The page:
Summary Judgment Was Not Appropriate in Jones Act Case Against Louisiana

Plaintiff worked on a ferry boat operated by the State of Louisiana, Department of Transportation and Development.  On August 1, 2007, she slipped and sustained injuries while cleaning an oil leak the vessel’s engine room.  After Plaintiff filed a Jones Act suit against the State, the State moved for summary judgment on the issue of causation, arguing that Plaintiff’s own negligence was the sole of her injury.  In response, Plaintiff filed her own motion for summary judgment on the issue of liability, arguing that the State’s vessel was unseaworthy and that the State was negligent in failing to repair the vessel.  The trial court agreed with Plaintiff and the State appealed.

Louisiana’s Third Circuit first addressed causation.  The State argued that Plaintiff could not prove causation because, “while cleaning the oil with soap and water, she herself created the condition which caused her injury.”  The Third Circuit recognized that a seaman need only present “slight evidence” that her injuries were caused by her employer’s negligence in order to reach the jury (and avoid summary judgment).  Here, Plaintiff presented sufficient evidence to avoid summary judgment:

In a transcript attached to her opposition to the State’s summary judgment motion, Ms. Thibodeaux testified that she had not yet mopped the portion of the floor on which she slipped.  She further testified that she was cleaning according to operational instructions.  In contrast, the State alleges she created the condition of soapy water mixed with oil through her own act of mopping.  Therefore, there exists a genuine issue of material fact as to causation.

As for liability, the Third Circuit determined that summary judgment should not have been granted in Plaintiff’s favor.   Plaintiff submitted that the vessel’s engine leaked oil, that its propeller shaft leaked water, and that the vessel had “poor flooring conditions.”   But the “presence of oil does not satisfy the legal standard for demonstrating Jones Act negligence as set forth above.”  Here, the jury must determine whether the dangerous condition was caused by the State’s negligence, or whether, as the State argued, Plaintiff caused the dangerous condition herself.

Thibodeaux v. State, DOTD, 13-893 (La. App. 3 Cir. 3/12/14); — So. 3d —-.

Happy Mardi Gras! Laissez Les Bons Temps Rouler!

Today is Fat Tuesday!  If you have not been to New Orleans for Mardi Gras, you should put the trip on your bucket list.  It is a time of camaraderie, revelry and carousal.  There are weeks of parades, but the biggest parades start the Thursday before Mardi Gras.  There are family areas for the parades as well as not-so-family areas.  There are king cakes, costumes, and coconuts.  There are beads, doubloons, and shoes.

I think Chris Rose described Mardi Gras in great fashion in his book 1 Dead in Attic:

To encapsulate the notion of Mardi Gras as nothing more than a big drunk is to take the simple and stupid way out, and I, for one, am getting tired of staying stuck on simple and stupid.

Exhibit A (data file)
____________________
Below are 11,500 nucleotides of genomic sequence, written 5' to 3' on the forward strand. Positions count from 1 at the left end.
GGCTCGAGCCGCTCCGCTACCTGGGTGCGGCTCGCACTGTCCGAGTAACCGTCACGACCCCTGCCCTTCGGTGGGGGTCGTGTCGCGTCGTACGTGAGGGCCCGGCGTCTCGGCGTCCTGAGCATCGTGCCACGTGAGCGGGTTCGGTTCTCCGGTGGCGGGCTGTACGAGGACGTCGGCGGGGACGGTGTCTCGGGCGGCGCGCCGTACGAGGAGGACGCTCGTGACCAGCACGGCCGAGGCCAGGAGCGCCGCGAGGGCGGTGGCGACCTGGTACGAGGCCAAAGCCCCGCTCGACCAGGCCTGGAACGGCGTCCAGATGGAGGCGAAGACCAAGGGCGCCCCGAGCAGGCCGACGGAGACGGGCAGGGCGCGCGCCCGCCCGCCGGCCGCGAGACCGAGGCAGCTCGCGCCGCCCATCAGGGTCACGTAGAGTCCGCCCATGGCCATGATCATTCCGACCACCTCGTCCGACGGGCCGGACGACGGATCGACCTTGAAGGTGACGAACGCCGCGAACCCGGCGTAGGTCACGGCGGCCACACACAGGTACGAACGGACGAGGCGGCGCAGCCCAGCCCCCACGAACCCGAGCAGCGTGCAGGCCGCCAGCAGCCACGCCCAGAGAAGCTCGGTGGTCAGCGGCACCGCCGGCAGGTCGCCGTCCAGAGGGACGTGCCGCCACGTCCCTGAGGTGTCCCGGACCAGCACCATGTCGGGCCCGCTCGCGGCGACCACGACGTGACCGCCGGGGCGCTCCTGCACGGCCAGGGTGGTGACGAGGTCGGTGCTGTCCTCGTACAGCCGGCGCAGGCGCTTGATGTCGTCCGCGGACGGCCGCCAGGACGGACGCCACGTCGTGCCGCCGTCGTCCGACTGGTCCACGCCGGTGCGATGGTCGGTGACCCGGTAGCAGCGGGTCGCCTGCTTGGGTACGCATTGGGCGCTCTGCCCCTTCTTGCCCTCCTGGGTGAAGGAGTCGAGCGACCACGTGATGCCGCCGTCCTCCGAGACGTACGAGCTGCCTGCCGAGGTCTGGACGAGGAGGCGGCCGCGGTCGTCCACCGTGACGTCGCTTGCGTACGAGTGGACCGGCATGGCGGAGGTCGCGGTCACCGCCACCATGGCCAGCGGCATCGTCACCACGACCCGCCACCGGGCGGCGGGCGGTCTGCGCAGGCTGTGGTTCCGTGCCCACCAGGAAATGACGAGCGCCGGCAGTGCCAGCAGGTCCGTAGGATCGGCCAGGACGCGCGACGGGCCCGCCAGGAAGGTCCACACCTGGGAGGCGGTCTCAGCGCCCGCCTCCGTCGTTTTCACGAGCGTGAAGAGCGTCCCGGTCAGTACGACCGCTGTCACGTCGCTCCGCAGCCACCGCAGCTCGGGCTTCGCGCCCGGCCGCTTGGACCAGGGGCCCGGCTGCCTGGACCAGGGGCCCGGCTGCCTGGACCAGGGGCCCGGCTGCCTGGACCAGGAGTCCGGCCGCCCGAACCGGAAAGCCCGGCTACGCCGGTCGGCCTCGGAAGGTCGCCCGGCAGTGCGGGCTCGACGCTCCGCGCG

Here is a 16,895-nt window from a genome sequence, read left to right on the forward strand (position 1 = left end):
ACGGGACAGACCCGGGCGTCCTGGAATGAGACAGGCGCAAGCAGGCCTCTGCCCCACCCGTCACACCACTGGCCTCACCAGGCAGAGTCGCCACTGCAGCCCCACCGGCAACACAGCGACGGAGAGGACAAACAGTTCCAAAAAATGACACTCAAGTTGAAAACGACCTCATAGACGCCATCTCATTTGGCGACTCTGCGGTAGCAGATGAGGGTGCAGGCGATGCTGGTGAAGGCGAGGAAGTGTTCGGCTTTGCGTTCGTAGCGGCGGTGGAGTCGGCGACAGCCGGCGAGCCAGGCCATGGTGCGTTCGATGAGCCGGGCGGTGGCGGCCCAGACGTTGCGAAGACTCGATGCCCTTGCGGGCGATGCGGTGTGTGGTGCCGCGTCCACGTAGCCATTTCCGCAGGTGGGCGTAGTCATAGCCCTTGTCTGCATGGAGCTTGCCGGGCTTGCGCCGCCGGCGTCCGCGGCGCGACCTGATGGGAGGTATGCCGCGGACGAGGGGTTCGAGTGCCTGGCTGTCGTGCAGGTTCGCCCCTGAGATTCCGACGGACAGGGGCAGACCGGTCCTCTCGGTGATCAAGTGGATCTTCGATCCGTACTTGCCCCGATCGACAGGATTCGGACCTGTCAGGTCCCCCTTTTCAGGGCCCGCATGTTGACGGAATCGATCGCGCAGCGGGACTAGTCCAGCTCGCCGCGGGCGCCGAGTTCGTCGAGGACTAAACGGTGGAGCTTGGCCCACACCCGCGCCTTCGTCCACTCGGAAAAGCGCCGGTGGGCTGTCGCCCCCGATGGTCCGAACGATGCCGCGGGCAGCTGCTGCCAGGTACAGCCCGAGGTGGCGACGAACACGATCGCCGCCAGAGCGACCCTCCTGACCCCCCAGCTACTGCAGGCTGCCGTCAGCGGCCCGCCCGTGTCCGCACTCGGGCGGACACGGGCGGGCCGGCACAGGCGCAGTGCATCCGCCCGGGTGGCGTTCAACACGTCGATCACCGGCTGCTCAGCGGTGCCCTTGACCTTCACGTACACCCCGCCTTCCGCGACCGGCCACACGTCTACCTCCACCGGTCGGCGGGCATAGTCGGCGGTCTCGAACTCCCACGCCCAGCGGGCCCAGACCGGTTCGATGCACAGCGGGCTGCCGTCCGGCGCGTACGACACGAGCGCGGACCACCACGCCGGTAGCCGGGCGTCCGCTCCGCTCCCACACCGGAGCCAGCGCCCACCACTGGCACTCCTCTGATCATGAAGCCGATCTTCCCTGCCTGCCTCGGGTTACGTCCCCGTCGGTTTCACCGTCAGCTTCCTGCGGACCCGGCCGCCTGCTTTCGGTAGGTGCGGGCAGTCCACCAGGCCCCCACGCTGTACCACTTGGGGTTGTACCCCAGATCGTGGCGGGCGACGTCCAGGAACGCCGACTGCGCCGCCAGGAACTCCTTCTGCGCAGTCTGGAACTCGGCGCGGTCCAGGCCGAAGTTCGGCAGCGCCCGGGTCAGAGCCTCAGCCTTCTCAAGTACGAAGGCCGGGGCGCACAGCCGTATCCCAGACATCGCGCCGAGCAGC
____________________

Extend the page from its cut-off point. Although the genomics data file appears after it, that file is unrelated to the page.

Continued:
Mardi Gras is not a parade.  Mardi Gras is not girls flashing on French Quarter balconies.  Mardi Gras is not an alcoholic binge.

Mardi Gras is bars and restaurants changing out all the CD’s in their jukeboxes to Professor Longhair and the Neville Brothers, and it is annual front-porch crawfish boils hours before the parades so your stomach and attitude reach a state of grace, and it is returning to the same street corner, year after year, and standing next to the same people, year after year–people whose names you may or may not even know but you’ve watched their kids grow up in this public tableau and when they’re not there, you wonder:  Where are those guys this year?

It is dressing your dog in a stupid costume and cheering when the marching bands go crazy and clapping and saluting the military bands when they crisply snap to.

Now that part, more than ever.

It’s mad piano professors converging on our city from all over the world and banging the 88′s until dawn and laughing at the hairy-shouldered men in dresses too tight and stalking the Indians under Claiborne overpass and thrilling the years you find them and lamenting the years you don’t and promising yourself you will next year.

It’s wearing frightful color combination in public and rolling your eyes at the guy in your office who–like clockwork, year after year–denies that he got the baby in the king cake and now someone else has to pony up the ten bucks for the next one.

Mardi Gras is the love of life.  It is the harmonic convergence of our food, our music, our creativity, our eccentricity, our neighborhoods, and our joy of living.  All at once.

Finally, for those of you who may be curious about the parades, I leave you with a video from the 2013 Endymion parade and a video from the 2011 Rex parade, both of which I found on YouTube.  Now, Laissez Les Bons Temps Rouler!

Krewe of Endymion:

Krewe of Rex:

Offshore Sandblaster/Painter was a Jones Act Seaman

Plaintiff worked for a company which performed both onshore and offshore sandblasting and painting.  His employer contracted with a third party to undertake the sandblasting and painting of an offshore platform.  Plaintiff and his crew worked on this project for two-and-a-half months.  During that time, Plaintiff slept and ate on board theM/V Howard McCall, stored equipment on the vessel, and used the vessel as a work platform.  Plaintiff was also injured on the vessel: he fell as he was exiting the wheelhouse.  After a trial, the jury determined that Plaintiff was a Jones Act seaman, and he awarded maintenance and cure totaling $8,580.00 and $9,754.00 respectively.

The first question presented to Louisiana’s Third Circuit was whether Plaintiff was a Jones Act seaman.  As for the legal backdrop, the court simply quoted four (4) pages of the Supreme Court’s decision in Chandris, Inc. v. Latsis, 515 U.S. 347, 368-72 (1995).  From there, the Third Circuit noted that the only evidence presented to the jury regarding Plaintiff’s seaman status was Plaintiff’s testimony.  Taken as a whole, the court found no manifest error in the jury’s finding that Plaintiff was a Jones Act seaman.

Jones v. Howard McCall, Inc., — So. 3d —- (La. App. 3 Cir. 2012).

When Does a Negligent Act Become Intentional?